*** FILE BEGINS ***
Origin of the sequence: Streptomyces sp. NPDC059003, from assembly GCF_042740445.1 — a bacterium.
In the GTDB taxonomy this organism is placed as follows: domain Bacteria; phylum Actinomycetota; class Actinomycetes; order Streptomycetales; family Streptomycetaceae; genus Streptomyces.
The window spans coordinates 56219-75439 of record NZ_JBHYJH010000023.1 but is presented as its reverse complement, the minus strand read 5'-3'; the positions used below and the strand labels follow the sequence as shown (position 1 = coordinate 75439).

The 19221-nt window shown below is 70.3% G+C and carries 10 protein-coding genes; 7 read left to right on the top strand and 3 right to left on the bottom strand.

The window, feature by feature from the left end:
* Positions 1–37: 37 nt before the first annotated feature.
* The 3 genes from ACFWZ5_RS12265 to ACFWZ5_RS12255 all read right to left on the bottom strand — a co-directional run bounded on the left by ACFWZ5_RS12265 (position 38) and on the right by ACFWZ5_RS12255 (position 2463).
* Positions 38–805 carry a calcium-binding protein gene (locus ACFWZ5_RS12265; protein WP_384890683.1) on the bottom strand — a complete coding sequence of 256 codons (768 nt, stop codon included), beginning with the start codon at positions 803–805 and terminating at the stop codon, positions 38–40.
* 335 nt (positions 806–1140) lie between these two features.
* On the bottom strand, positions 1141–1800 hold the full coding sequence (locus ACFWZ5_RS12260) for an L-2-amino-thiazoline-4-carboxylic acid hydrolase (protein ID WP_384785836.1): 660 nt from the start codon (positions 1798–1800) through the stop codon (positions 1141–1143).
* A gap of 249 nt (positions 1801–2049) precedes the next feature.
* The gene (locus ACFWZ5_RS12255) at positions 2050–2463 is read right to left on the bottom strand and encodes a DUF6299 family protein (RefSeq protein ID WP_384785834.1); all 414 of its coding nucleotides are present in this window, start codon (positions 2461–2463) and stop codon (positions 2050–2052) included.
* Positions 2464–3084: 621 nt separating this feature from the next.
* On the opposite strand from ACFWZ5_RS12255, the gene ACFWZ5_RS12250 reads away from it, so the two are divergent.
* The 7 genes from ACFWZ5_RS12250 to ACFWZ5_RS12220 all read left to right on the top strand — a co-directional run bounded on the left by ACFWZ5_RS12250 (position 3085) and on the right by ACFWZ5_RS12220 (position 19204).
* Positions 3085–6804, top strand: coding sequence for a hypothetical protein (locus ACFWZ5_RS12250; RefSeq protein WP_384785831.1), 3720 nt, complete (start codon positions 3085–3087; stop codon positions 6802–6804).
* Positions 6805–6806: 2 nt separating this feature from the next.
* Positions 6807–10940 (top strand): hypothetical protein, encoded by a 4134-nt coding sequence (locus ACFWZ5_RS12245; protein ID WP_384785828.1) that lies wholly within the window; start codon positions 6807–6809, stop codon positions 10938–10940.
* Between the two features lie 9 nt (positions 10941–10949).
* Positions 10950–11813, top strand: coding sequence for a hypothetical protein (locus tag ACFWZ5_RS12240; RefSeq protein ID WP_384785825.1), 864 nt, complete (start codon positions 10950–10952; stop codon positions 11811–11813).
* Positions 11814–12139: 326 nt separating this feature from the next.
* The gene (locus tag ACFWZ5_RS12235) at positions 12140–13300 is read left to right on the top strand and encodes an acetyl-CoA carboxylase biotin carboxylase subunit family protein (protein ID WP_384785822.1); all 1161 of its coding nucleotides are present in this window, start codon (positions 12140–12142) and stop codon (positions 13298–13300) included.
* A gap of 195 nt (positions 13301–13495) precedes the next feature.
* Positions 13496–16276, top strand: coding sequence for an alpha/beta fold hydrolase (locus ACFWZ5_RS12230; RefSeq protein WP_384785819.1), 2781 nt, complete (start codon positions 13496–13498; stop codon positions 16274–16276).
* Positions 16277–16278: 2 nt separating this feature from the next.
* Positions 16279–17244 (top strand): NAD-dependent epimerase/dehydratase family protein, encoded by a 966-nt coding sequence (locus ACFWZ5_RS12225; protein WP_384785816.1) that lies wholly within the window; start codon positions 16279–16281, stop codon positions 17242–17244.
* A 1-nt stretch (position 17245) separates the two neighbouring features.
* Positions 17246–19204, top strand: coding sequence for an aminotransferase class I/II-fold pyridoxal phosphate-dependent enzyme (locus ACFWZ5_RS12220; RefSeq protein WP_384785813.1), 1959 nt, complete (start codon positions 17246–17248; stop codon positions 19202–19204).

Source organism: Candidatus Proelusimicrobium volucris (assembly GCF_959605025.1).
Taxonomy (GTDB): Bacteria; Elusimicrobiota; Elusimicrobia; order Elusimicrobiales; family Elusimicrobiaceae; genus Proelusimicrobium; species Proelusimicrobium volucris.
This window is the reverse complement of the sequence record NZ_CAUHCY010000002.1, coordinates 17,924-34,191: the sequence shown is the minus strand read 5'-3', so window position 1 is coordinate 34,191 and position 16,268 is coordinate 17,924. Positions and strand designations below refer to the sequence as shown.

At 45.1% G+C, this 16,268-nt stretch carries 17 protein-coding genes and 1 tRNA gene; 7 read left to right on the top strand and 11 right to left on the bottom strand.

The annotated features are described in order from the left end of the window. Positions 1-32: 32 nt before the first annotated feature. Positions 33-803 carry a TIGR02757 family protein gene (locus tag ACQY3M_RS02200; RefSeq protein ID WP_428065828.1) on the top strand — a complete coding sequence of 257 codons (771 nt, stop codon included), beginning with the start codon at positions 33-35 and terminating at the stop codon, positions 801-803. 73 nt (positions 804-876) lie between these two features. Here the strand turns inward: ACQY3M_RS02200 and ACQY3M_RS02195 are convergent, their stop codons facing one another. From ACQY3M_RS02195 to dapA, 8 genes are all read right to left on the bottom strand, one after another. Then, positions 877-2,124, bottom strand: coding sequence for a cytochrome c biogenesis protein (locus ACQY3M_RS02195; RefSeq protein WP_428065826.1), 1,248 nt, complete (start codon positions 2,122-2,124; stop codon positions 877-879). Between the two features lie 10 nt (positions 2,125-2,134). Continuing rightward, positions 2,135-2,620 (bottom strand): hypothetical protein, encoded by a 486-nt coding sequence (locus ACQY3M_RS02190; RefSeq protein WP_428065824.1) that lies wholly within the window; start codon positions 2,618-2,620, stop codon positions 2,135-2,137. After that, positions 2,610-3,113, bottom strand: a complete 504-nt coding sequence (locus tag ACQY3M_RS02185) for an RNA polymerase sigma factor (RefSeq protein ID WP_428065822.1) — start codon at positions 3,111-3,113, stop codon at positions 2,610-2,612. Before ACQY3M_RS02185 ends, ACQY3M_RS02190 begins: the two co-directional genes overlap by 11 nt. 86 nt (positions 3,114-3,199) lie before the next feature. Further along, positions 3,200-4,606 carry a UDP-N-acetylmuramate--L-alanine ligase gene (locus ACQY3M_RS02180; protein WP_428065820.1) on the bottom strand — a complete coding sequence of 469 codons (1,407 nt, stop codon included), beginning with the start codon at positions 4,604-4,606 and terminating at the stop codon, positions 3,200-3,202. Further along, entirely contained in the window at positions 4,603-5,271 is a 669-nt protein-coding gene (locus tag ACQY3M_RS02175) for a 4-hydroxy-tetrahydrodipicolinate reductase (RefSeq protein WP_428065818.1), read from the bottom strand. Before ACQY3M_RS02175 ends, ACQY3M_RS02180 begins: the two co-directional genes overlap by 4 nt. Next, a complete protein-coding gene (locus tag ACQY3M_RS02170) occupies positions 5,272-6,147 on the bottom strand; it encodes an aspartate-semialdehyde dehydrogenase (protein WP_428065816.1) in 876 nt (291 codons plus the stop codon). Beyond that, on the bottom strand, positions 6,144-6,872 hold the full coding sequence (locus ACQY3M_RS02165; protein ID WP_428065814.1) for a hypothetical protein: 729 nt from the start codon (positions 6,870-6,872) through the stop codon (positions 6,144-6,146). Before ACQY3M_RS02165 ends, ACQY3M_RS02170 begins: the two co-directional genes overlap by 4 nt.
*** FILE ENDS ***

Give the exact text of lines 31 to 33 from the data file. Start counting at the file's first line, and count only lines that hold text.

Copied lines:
This window is the reverse complement of the sequence record NZ_CAUHCY010000002.1, coordinates 17,924-34,191: the sequence shown is the minus strand read 5'-3', so window position 1 is coordinate 34,191 and position 16,268 is coordinate 17,924. Positions and strand designations below refer to the sequence as shown.

At 45.1% G+C, this 16,268-nt stretch carries 17 protein-coding genes and 1 tRNA gene; 7 read left to right on the top strand and 11 right to left on the bottom strand.

The annotated features are described in order from the left end of the window. Positions 1-32: 32 nt before the first annotated feature. Positions 33-803 carry a TIGR02757 family protein gene (locus tag ACQY3M_RS02200; RefSeq protein ID WP_428065828.1) on the top strand — a complete coding sequence of 257 codons (771 nt, stop codon included), beginning with the start codon at positions 33-35 and terminating at the stop codon, positions 801-803. 73 nt (positions 804-876) lie between these two features. Here the strand turns inward: ACQY3M_RS02200 and ACQY3M_RS02195 are convergent, their stop codons facing one another. From ACQY3M_RS02195 to dapA, 8 genes are all read right to left on the bottom strand, one after another. Then, positions 877-2,124, bottom strand: coding sequence for a cytochrome c biogenesis protein (locus ACQY3M_RS02195; RefSeq protein WP_428065826.1), 1,248 nt, complete (start codon positions 2,122-2,124; stop codon positions 877-879). Between the two features lie 10 nt (positions 2,125-2,134). Continuing rightward, positions 2,135-2,620 (bottom strand): hypothetical protein, encoded by a 486-nt coding sequence (locus ACQY3M_RS02190; RefSeq protein WP_428065824.1) that lies wholly within the window; start codon positions 2,618-2,620, stop codon positions 2,135-2,137. After that, positions 2,610-3,113, bottom strand: a complete 504-nt coding sequence (locus tag ACQY3M_RS02185) for an RNA polymerase sigma factor (RefSeq protein ID WP_428065822.1) — start codon at positions 3,111-3,113, stop codon at positions 2,610-2,612. Before ACQY3M_RS02185 ends, ACQY3M_RS02190 begins: the two co-directional genes overlap by 11 nt. 86 nt (positions 3,114-3,199) lie before the next feature. Further along, positions 3,200-4,606 carry a UDP-N-acetylmuramate--L-alanine ligase gene (locus ACQY3M_RS02180; protein WP_428065820.1) on the bottom strand — a complete coding sequence of 469 codons (1,407 nt, stop codon included), beginning with the start codon at positions 4,604-4,606 and terminating at the stop codon, positions 3,200-3,202. Further along, entirely contained in the window at positions 4,603-5,271 is a 669-nt protein-coding gene (locus tag ACQY3M_RS02175) for a 4-hydroxy-tetrahydrodipicolinate reductase (RefSeq protein WP_428065818.1), read from the bottom strand. Before ACQY3M_RS02175 ends, ACQY3M_RS02180 begins: the two co-directional genes overlap by 4 nt. Next, a complete protein-coding gene (locus tag ACQY3M_RS02170) occupies positions 5,272-6,147 on the bottom strand; it encodes an aspartate-semialdehyde dehydrogenase (protein WP_428065816.1) in 876 nt (291 codons plus the stop codon). Beyond that, on the bottom strand, positions 6,144-6,872 hold the full coding sequence (locus ACQY3M_RS02165; protein ID WP_428065814.1) for a hypothetical protein: 729 nt from the start codon (positions 6,870-6,872) through the stop codon (positions 6,144-6,146). Before ACQY3M_RS02165 ends, ACQY3M_RS02170 begins: the two co-directional genes overlap by 4 nt.